The Role of the Mother in the Family

At this juncture, I will ask my readers to perform an exercise that I first saw described by Peak Oil advocate , which is to lay aside data and graphs and just think about how energy makes everything in our daily lives possible. Think about your food, water, mode of transportation, and materials that comprise your home and possessions, and think of the role that energy played in providing them. Think about the energy that you use each day in powering your home and in your transportation, even if it is just walking. Then imagine running out of energy. When you flipped on a light switch, nothing happened. When you turned on the tap, no water came out. Your refrigerator stopped working, food deliveries to your community ceased, and no electricity, oil, gas, coal, or even wind or water power was available. Everything in your life would come to a sudden halt. When people have tried to demote energy below spirituality, social relations, or even made it irrelevant to economics, my question is for them to see what they can forego the longest: prayer/meditation, social interaction, sex, or energy. The fossil fuels burned to power industrial civilization provide several hundred energy slaves for each American and no less than hundreds per person in every industrialized nation. All that those energy-leveraged humans do is direct the energy, like holding the reins of a gigantic beast that each person rides each day. Airline pilots half-joke that they begin their workday by strapping jet airliners to their waists. Without that energy to direct in the myriad ways that industrialized humans use it, modern civilization would come to an abrupt end.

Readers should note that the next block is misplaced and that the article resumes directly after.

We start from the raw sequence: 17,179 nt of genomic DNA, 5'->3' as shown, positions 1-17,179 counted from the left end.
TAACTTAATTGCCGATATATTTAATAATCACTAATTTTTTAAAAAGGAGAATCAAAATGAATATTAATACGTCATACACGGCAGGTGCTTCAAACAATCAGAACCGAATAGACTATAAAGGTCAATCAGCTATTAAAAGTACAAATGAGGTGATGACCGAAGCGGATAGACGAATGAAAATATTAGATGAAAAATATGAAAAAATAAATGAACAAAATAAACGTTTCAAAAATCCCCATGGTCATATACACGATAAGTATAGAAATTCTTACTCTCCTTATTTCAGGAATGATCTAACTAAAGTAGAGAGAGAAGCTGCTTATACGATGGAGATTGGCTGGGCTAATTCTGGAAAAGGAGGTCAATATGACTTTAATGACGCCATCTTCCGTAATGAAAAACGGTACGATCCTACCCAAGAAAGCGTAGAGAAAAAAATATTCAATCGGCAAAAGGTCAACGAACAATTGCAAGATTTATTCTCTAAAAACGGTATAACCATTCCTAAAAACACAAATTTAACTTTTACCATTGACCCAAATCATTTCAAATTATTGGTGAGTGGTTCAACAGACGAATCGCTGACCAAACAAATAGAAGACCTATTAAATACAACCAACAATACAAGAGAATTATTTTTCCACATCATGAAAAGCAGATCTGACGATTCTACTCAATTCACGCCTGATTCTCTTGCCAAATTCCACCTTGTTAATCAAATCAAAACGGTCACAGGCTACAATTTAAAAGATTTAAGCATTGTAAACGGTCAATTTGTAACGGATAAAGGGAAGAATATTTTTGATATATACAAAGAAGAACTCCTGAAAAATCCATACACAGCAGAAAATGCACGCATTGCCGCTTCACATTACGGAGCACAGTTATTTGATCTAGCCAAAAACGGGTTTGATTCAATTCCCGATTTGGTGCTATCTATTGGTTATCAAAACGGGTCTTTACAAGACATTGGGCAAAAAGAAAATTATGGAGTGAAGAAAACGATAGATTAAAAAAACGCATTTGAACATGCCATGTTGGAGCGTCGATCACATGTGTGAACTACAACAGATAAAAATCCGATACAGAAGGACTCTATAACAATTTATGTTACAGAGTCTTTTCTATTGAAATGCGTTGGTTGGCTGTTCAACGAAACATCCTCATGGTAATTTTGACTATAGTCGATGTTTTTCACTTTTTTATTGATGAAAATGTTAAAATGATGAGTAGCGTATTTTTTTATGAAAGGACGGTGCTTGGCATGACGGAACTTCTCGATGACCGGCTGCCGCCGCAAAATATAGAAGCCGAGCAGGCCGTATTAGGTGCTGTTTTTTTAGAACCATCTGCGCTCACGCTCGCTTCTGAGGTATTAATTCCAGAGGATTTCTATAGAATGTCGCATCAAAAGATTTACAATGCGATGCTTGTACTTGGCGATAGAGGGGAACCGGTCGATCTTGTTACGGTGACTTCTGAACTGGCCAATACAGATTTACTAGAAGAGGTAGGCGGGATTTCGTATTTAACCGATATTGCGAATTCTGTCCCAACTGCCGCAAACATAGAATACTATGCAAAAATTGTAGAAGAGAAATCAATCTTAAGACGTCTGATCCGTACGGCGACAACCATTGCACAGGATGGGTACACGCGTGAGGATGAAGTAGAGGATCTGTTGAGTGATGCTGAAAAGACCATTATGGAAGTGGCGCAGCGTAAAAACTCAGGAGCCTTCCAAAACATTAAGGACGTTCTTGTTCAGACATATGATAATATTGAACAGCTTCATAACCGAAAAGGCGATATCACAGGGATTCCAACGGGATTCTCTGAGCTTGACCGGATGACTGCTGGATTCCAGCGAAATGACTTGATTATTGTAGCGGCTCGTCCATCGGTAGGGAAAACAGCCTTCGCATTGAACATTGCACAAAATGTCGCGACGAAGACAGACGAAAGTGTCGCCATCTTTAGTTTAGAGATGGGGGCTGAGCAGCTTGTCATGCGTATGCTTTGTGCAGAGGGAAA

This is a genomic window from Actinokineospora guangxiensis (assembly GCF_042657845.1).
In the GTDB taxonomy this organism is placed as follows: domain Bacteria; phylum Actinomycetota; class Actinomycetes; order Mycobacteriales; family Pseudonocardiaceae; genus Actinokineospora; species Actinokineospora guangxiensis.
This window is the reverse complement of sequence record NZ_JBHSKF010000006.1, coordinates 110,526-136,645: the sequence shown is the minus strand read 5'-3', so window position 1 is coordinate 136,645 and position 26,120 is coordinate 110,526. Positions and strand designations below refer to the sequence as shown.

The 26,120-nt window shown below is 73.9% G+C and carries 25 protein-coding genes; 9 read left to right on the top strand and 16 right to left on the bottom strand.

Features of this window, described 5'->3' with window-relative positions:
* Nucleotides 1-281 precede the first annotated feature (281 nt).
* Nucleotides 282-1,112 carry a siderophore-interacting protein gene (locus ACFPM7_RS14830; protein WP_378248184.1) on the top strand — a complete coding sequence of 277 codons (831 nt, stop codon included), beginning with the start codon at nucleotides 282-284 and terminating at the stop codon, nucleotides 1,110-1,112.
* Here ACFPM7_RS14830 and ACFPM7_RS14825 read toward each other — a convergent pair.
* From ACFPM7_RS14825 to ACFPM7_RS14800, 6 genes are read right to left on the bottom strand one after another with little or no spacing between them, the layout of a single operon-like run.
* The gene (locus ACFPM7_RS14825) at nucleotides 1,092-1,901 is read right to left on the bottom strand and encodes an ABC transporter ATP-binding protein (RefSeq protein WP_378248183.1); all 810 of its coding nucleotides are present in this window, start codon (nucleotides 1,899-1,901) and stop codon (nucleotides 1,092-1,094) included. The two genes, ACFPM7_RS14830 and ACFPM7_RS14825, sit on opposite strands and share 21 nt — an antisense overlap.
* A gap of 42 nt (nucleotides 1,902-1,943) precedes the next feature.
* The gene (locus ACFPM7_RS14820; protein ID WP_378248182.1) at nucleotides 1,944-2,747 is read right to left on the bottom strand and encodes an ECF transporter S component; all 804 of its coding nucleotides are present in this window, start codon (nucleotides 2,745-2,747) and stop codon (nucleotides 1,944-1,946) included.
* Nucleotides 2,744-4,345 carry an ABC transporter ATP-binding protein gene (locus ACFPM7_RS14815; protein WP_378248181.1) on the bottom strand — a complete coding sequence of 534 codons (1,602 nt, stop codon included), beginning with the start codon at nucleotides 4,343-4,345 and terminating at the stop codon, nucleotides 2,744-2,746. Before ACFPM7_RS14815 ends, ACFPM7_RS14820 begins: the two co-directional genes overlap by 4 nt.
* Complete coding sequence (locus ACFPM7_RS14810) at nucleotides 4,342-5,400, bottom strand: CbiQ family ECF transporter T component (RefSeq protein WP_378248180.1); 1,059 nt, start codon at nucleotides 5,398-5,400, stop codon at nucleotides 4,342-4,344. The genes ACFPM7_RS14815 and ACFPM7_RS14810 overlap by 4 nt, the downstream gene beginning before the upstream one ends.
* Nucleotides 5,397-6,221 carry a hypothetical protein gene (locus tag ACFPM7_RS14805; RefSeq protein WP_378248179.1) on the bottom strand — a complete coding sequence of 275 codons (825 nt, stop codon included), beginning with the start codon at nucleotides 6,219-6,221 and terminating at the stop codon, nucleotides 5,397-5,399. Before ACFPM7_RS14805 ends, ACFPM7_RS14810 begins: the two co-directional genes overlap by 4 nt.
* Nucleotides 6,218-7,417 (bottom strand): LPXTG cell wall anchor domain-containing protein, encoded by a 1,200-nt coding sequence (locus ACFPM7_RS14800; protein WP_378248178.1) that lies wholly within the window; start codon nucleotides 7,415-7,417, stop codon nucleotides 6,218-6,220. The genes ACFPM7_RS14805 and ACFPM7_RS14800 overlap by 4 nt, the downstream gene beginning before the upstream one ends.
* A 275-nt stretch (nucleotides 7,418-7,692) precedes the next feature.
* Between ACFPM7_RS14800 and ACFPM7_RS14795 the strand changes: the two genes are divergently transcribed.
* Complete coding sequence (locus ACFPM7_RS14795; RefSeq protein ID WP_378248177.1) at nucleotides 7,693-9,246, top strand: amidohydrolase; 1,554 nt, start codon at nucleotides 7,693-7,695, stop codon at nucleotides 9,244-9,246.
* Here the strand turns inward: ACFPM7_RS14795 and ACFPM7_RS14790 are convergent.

First published in The Reign of Mary, Issue #123

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John Locke (Internet Encyclopedia of Philosophy)

I am taking some liberties in calling Turkana Boy a ; he is technically a member of , which is often considered ancestral to , which is the Asian variant’s name. There is great debate regarding how the human family tree branches between and . Some call the various -type species all subspecies of , while others argue for several distinct species. I will not stray far from the orthodox narrative here, for good reason. The reconstructed early human tale is based on very limited evidence, but that evidence will only grow over time, and the tools and techniques for using them will become more sophisticated. Although there may be some upcoming radical changes in the view of the early human journey, efforts of countless scientist and fossil hunter lifetimes support the narrative that this essay sketches, and I respect their findings and opinions, even though I acknowledge many limitations. The human ego, it seems, becomes more involved as the story of life on Earth moves closer to its human chapters.

The mother who says having these two ..